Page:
Several major genealogical journals routinely include articles about the origins of colonial immigrants. The American Genealogist is one of the preeminent colonial American journals. Immigrants are often also discussed in the New York Genealogical and Biographical Record and the New England Historical and Genealogical Register among others. One of the best ways to seek these kinds of articles is to consult the Periodical Source Index (PERSI) available at most libraries. In that index, select the surname search and type in the surname of the immigrant. Narrow your search with his given name.
Collections of Other Researchers
Of course, not all previous research has been published in an easy-to-find manner. Many persons never published their findings, but may have found an immigrant's origin. Such information may be difficult to find, but not impossible. Try these steps for acquiring information collected by other researchers:
- Begin by inquiring at the state historical society where the immigrant lived. Ask if there are any manuscript collections of genealogical research about the early families. Often a professional or amateur genealogist donated their files to the local society upon retirement (or their family did so after their death). For example, the state historical societies in Pennsylvania and New Jersey have dozens of collections by prominent genealogists of earlier years. The Gerberich collection in Pennsylvania is almost solely about the German families who settled that state during the Colonial era.
- Search the Family History Library Catalog on-line . Type in the name of the state, and search under the category "genealogy." The collection mentioned previously, like so many of these historical societies, is available on microfilm through the Family History Library. These records are usually able to be loaned to a nearby Family History Center.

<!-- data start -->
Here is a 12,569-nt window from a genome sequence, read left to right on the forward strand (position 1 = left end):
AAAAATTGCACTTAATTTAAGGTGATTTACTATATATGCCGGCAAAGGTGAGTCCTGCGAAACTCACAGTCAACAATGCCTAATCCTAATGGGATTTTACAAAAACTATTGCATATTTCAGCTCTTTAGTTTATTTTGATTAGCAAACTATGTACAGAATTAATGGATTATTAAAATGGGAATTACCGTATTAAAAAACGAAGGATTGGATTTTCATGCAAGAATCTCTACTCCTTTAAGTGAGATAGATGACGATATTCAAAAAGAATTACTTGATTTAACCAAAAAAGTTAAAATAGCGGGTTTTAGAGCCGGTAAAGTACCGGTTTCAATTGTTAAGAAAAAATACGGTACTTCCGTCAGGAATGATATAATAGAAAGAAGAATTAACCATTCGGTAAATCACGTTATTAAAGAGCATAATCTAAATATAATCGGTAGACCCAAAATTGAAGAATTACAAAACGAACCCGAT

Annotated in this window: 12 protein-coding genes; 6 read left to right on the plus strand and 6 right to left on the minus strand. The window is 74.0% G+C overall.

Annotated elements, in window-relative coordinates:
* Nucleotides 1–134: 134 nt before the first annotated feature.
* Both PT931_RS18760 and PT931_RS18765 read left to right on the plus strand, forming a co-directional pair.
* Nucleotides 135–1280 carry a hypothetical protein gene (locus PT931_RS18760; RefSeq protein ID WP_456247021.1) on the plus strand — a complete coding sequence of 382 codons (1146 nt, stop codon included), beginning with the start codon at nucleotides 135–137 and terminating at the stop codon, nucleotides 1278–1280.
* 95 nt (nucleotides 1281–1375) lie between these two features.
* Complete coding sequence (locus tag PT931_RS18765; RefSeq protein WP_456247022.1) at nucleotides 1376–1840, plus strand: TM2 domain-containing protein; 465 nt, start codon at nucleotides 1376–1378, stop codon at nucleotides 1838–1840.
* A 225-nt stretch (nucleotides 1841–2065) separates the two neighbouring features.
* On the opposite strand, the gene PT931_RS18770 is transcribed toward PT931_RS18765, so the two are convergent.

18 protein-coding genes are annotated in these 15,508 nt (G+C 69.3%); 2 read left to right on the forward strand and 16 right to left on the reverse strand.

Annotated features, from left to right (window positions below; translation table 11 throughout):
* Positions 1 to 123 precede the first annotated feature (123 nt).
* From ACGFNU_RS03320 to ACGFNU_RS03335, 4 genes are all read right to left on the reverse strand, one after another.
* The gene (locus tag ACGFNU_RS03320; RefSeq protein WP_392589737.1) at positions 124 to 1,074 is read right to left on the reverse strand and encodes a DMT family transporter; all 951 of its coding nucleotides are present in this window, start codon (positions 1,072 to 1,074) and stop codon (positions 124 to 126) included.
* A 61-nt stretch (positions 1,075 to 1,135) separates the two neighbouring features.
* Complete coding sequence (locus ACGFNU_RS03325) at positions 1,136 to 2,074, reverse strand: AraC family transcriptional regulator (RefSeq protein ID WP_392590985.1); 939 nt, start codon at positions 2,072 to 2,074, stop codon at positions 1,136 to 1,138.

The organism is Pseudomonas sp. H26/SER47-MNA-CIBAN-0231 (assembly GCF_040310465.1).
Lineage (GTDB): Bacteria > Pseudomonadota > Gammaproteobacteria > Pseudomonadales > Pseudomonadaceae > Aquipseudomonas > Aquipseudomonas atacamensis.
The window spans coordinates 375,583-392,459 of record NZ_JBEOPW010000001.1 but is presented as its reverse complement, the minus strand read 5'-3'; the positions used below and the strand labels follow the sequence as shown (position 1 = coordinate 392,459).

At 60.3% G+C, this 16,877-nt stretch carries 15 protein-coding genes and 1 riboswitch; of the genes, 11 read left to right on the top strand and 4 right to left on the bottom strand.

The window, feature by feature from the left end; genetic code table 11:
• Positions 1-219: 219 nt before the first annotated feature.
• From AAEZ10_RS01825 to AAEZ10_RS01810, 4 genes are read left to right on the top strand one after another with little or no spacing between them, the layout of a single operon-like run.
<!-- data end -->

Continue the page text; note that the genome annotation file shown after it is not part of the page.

- Search the Internet for repositories in the states your ancestor lived. Then contact your local public library to see if they have interlibrary loan capabilities to order microfilmed materials.
The same excellent care and documentation evident in new compilations about immigrant groups has begun to appear in discussing groups of emigrants, particularly those Germans who settled Pennsylvania in the 18th Century.
Leading this effort has been Annette K. Burgert with several brief pamphlets regarding the origins of certain German emigrants, as well as several definitive volumes discussing, in great detail, the origins and families of several hundred emigrants. Her first two volumes, Eighteenth Century Emigrants from German-Speaking Lands to North America [Publications of the Pennsylvania German Society, Vols. 16 and 19] (Breinigsville, Pa.: The Pennsylvania German Society, 1983, 1985) cover The Northern Kraichgau (Volume 1) and The Western Palatinate (Volume 2) and document at least 1,100 emigrants with detailed discussions of their families, both in Germany and in North America.
While these volumes detail families from areas of heavy German emigration, a later volume covers a less popular area. Eighteenth Century Emigrants from the Northern Alsace to America (Camden, Me.: Picton Press, 1992) covers only a portion of modern France from which at least 628 persons emigrated, still providing the depth of information and documentation all researchers seek. Burgert co-authored a similar volume with Henry Z. Jones, Westerwald to America: Some 18th Century German Immigrants (Camden, Me.: Picton Press, 1989) which documents 265 emigrant families or individuals from one region in southern Germany who settled in Pennsylvania, New Jersey, New York, Maryland and the Shenandoah Valley of Virginia.
The further back in time your immigrant came, the more likely that others have done significant research about him. Your task is to locate that information. While previous researchers will not always have identified the home town of the immigrant, they may have. Whatever they have learned will make your research that much easier.
1. Locate one of the sources provided in this lesson.
2. Evaluate the clues provided in that source.
3. Consider whether any of these sources could lead to greater success in your own research.